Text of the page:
Journal Article
Modern Language Quarterly (1969) 30 (4): 508–522.
Published: 01 December 1969
... such as sodomy, fleas, ugly mistresses, and-what they might have considered just as unique-black-skinned lovers, simply to take the unexpected and prove their own wit. However, even though these four poems might well be the results of witty assaults on conventional love poetry and not reflect...
Journal Article
Modern Language Quarterly (1983) 44 (3): 319–322.
Published: 01 September 1983
...) That witty reference to the Court party as “the Fire-side” has Marvell’s touch. One could hardly guess from Chernaik’s account that The Growth of Popery, with its effective use of documentation (what Chernaik calls “raw data” [p. 86 and A Short Historical Essay touching General Councils, Creeds...
Journal Article
Modern Language Quarterly (1960) 21 (3): 262–264.
Published: 01 September 1960
... and framing it with other sorts of ex- perience,” while Nash’s court jester, Will Summer, with his ironic mockery, is, he thinks, a striking forerunner of Shakespeare’s witty fool. After his appraisal of Nash’s pageant, Barber turns to the seven Shake- spearean comedies he has chosen...
Journal Article
Modern Language Quarterly (1950) 11 (4): 502–504.
Published: 01 December 1950
... the Wits may not be greatly witty in themselves, they are the cause that wit is in Wilson. ALBERTHOWARD CARTER University of Arkansas Memoirs of the Extraordinary Life, Works, and Discoveries of Martinus Scriblerus. Edited by CHARLESKERBY...
Journal Article
Modern Language Quarterly (1986) 47 (3): 318–321.
Published: 01 September 1986
..., and love lyrics Donne developed a witty and paradoxical per- sonal style that suited the tastes ofthe fashionable young men at the Inns of Court who were his friends and readers, and that by modifying and manip- ulating traditional literary forms he expressed the ambivalent aversion and attraction...
Journal Article
Modern Language Quarterly (1971) 32 (3): 255–267.
Published: 01 September 1971
... contrasting styles, witty metaphors, theme of “moral heroism at war with moral meanness,” and its embodiment of Pope’s conception of the truth of imagination and “the ultimate triumph of art over time.” Each of these tacks, I suggest, is partial, mis- taken, or beside the point. Those...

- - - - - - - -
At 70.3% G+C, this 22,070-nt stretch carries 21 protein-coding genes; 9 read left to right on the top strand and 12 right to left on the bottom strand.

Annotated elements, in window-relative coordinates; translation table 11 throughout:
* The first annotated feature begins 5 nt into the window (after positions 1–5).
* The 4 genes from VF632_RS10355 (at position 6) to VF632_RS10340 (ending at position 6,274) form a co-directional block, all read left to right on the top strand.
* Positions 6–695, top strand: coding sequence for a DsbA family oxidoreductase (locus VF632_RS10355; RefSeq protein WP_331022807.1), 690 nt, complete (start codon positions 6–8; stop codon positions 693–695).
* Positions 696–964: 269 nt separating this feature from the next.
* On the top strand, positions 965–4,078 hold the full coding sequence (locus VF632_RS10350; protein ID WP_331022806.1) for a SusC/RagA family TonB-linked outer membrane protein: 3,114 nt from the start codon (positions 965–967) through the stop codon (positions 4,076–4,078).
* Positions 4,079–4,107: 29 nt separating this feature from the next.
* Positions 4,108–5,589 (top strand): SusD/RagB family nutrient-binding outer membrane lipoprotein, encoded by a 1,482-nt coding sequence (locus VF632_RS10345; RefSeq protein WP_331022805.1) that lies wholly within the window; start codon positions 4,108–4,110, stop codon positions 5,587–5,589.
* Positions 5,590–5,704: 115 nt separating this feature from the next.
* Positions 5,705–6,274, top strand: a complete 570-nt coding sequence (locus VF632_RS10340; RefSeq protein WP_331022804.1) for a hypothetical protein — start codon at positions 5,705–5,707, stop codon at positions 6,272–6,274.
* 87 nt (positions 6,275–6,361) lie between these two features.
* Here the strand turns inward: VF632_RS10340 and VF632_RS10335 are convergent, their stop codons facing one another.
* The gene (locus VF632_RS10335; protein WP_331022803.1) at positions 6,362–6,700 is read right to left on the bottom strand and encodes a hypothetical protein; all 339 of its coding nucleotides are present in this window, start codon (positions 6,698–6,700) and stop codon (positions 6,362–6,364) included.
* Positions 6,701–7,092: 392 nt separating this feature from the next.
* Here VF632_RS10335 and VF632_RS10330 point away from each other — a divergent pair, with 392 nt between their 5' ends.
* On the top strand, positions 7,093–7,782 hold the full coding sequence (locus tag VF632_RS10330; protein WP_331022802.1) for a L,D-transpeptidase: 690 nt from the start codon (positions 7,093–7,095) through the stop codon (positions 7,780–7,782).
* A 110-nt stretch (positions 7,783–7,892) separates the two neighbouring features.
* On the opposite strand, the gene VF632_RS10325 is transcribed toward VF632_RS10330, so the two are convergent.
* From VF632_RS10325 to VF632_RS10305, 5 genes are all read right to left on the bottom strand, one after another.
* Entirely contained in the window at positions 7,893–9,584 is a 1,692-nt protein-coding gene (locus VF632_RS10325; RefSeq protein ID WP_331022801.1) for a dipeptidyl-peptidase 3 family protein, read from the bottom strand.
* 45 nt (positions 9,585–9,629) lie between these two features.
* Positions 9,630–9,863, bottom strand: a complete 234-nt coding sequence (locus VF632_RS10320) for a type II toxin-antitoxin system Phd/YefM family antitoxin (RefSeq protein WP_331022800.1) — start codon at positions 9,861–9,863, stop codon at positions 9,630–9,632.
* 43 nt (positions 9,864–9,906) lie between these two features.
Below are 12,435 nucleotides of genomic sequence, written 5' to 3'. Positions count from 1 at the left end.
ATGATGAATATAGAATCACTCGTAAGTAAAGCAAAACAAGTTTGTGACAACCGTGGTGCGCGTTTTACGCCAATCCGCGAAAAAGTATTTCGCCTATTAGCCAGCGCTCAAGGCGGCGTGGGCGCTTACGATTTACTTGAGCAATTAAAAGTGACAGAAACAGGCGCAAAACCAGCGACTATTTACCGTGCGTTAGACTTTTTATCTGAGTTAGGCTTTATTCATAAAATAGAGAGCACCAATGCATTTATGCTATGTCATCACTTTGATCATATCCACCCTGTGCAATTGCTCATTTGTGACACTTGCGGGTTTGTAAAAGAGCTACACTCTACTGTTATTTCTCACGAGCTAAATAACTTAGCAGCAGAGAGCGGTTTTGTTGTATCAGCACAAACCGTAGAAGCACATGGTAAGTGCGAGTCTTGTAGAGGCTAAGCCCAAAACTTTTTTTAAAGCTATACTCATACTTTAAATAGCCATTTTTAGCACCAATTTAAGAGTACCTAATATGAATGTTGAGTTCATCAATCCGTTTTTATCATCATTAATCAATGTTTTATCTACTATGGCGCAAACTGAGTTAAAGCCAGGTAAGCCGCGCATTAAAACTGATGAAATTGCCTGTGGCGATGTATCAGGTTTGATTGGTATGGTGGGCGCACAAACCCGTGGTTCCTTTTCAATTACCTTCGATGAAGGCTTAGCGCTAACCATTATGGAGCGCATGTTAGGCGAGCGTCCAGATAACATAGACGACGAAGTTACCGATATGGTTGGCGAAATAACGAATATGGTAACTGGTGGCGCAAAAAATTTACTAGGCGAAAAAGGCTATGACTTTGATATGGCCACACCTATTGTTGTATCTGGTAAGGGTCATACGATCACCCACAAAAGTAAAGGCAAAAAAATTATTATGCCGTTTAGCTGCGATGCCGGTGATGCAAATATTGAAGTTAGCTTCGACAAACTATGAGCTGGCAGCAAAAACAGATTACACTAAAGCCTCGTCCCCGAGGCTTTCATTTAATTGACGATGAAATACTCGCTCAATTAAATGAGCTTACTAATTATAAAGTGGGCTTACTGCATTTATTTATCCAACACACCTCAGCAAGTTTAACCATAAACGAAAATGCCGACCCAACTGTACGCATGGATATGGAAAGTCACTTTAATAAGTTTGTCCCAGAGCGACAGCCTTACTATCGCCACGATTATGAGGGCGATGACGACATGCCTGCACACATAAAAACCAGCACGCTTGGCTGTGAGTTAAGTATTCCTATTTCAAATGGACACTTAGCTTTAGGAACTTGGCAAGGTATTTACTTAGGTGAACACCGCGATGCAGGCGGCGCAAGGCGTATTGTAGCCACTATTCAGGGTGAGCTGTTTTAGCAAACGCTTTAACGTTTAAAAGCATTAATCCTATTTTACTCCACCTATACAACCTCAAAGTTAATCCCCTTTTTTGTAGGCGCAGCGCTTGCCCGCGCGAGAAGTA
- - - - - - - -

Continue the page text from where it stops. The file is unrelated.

Journal Article
Modern Language Quarterly (1942) 3 (2): 340–344.
Published: 01 June 1942
... with wit and irony,” “neither reverent nor tolerant but extremely witty,” “with a verve almost equal to that of Voltaire,” there is little but his word for it to justify the comments. And one may not unjustly question the nature of the material pre- sented in the appendices; for instance, on p...
Journal Article
Modern Language Quarterly (1958) 19 (4): 325–330.
Published: 01 December 1958
..., The first borne of thy pleasing Poesie, These be but blossomes: what will be the fruite, When time and age, hath made thee more accute? Meane while how euer Momus bite the lippe, Each man will praise the weauers workmanship : When wittie...
Journal Article
Modern Language Quarterly (2021) 82 (2): 177–200.
Published: 01 June 2021
... a drama of the agents carrying out distinctive acts of self-interpretation: the fullness of love depends on hearing themselves speak and trying to imagine the objective difference that hearing is making in their behavior toward the other lover. Shakespeare’s sonnet 128 offers a mild, witty, but also...
Journal Article
Modern Language Quarterly (1977) 38 (3): 219–241.
Published: 01 September 1977
..., we will see that his English poetry is as rebellious, witty, and innova- tive as Sidney’s or Donne’s. In The Temple Herbert finds, as Sidney did at the beginning of Astrophel and Stella, that conventional atti- tudes can no longer express personal conviction, that “others feet still...